Elsewhere, the magazine has met with challenges. Echoing concerns at n+1, Rosenfelt says getting grants for the magazine — an inherently collaborative and ever-adapting project — has not been easy. “It makes it harder for us as a nonprofit to make the case for why it’s a humanitarian cause to give money to us rather than Save the Whales,” she says.

In addition, the magazine has failed to profit from putting on events — the cost of organizing and hosting in New York City often outweighs the value. Rosenfelt will assist Nathan Jurgenson with the next iteration of the Theorizing the Web conference, which Jurgenson co-founded with PJ Rey, in the spring — but in general she takes issue with the exclusivity implied by the publisher-as-convener model.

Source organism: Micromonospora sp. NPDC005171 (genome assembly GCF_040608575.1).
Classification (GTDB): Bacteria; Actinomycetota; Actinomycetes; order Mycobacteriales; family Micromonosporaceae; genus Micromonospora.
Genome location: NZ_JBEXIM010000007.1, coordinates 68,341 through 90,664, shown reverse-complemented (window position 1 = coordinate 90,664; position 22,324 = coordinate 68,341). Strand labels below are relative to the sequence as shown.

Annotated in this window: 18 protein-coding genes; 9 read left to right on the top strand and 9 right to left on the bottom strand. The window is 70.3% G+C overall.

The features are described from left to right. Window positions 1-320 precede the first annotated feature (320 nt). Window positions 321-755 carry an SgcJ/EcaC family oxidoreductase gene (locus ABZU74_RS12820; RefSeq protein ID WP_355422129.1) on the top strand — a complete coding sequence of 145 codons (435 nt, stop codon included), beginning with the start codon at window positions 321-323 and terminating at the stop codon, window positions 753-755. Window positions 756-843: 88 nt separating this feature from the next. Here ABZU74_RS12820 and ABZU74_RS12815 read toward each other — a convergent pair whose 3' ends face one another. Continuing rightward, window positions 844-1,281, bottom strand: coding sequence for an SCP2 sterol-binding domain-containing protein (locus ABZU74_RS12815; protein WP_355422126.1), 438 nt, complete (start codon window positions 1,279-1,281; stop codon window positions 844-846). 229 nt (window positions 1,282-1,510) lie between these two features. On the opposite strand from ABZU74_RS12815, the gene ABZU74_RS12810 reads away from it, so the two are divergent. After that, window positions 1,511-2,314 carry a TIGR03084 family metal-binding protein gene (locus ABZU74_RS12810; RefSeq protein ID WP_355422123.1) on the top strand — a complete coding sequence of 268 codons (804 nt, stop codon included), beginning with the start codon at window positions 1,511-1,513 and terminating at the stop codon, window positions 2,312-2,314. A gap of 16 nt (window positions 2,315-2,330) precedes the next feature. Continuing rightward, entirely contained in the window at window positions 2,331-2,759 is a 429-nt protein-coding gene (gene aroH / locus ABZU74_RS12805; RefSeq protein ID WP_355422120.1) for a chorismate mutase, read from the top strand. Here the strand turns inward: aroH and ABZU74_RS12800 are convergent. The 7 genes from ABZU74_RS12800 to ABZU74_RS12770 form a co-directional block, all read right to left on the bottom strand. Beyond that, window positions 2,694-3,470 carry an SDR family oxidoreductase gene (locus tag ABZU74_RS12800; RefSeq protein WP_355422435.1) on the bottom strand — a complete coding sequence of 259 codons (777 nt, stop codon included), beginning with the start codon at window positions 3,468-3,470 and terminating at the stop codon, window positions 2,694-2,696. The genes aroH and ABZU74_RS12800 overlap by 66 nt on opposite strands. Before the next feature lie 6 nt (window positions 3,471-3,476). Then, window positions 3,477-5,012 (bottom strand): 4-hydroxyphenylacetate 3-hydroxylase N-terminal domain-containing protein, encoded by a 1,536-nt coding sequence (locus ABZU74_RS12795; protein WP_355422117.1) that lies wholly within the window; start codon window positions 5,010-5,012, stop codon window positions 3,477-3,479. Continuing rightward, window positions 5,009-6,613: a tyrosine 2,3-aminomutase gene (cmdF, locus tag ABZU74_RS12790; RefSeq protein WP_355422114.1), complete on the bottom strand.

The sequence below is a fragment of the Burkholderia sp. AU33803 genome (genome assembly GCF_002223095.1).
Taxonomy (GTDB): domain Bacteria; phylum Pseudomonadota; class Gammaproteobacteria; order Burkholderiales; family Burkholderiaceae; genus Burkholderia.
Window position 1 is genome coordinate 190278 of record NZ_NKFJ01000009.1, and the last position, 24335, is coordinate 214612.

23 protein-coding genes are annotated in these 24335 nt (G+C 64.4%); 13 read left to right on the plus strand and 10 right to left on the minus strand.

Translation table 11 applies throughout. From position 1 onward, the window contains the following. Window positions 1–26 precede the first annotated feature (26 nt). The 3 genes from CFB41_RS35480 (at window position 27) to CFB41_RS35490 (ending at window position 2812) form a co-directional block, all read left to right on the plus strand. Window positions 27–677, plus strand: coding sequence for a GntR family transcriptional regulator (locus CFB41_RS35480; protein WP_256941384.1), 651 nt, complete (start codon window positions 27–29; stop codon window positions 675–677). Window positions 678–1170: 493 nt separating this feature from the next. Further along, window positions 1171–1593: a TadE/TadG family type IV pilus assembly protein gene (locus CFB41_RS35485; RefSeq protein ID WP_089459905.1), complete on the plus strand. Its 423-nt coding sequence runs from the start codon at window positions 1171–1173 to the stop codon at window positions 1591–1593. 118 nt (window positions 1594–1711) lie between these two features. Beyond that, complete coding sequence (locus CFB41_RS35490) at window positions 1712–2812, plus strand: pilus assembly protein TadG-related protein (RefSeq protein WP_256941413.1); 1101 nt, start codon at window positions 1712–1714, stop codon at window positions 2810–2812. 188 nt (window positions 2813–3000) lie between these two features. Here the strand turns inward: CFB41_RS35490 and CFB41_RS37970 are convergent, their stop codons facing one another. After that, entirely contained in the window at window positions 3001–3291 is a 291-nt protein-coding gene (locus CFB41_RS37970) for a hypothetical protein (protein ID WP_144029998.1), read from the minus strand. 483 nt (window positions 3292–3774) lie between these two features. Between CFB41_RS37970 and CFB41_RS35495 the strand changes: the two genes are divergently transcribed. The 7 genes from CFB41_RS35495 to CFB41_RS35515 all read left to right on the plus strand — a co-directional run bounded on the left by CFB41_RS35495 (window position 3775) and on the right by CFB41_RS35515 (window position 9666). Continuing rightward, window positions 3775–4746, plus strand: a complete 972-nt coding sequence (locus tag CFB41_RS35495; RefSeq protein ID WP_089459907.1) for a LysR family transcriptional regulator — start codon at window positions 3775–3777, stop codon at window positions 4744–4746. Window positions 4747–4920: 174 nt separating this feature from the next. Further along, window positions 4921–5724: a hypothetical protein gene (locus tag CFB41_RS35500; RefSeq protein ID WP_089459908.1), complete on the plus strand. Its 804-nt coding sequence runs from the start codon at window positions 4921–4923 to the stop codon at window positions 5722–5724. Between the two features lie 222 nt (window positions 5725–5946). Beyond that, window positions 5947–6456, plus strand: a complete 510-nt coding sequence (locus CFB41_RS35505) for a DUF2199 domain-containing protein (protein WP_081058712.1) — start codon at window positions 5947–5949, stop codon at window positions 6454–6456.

“We want The New Inquiry to feel to people anywhere like an accessible magazine. It’s not a New York literary magazine where you’re in New York City and there are these parties and if you’re not at them you’re not part of it,” she says. “Our focus is: How do we make The New Inquiry feel, in both form and content, for everybody like a local magazine with a global reach?” It was for similarly semi-financial and semi-structural reasons that The New Inquiry stopped renting office space — the staff felt it was important that everyone, New York-based or remote, have the same working experience.

The relationship between form and content is an important one for Rosenfelt. She feels strongly about magazine’s ongoing mission to explore what’s possible with digital publishing. “The way the magazine operates, to me, is as important as what the magazine publishes,” she says. For that reason, thoughts of publishing New Inquiry anthologies or charging more for a print edition haven’t yet come to fruition.